The D.C. Council on Wednesday is scheduled to take a first vote on a closely watched bill that would require large businesses to pay their employees a “living wage” of $12.50 an hour — a significant increase over the current D.C. minimum wage of $8.25.
With roughly 24 hours till the vote, the fate of the Large Retailer Accountability Act remains very much uncertain. John A. Wilson Building vote counters say sentiment on the bill is closely split, with at least four still undecided as worker advocates and business lobbyists pound the hallway carpet trying to lock up support for their respective positions for and against the bill.
At least one amendment is expected to be offered at Wednesday’s meeting. David A. Catania (I-At Large) will propose to restore language, stripped out in committee, that restricted the bill’s impact to retailers operating in spaces of at least 75,000 square feet. Without that proviso, the bill applies to all retailers associated with a company that does $1 billion or more in yearly sales, with an exception for businesses that have entered into collective bargaining agreements with their employees.
The square footage requirement would ensure the law applies more squarely to “big box” retailers like Wal-Mart — whose pending entry into the city prompted the bill — rather than a broader assortment of big-name businesses like Apple, Nike and others that operate out of smaller spaces. The expansion of the bill’s effect amplified opposition from business groups, including the D.C. Chamber of Commerce and the Greater Washington Board of Trade.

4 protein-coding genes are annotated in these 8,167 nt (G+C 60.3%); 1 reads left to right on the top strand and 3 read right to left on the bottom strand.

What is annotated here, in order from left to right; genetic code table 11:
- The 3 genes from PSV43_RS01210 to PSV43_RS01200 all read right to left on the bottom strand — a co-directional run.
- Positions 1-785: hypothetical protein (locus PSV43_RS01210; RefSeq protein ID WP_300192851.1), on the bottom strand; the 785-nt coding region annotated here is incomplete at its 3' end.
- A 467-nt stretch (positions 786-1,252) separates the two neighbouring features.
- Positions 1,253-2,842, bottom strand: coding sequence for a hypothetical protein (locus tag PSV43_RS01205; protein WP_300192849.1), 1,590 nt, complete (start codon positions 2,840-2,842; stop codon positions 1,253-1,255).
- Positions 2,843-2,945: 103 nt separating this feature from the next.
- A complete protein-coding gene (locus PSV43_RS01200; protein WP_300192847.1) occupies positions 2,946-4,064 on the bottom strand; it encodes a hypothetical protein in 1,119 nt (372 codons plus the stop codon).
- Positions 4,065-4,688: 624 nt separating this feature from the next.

The square-footage amendment has won the support of a key party — Chairman Phil Mendelson (D), who introduced the bill in January with square-footage language included. (The Committee on Business, Consumer and Regulatory Affairs, led by Vincent B. Orange (D-At Large), removed it last month.)
But while Catania has conditioned his support for the living-wage bill on passage of the amendment, Mendelson said Tuesday that he will vote for the bill whether the amendment succeeds or not.
Mendelson added that he was confident of its ultimate success regardless of whether the amendment succeeds. ”I think the the votes are there,” he said.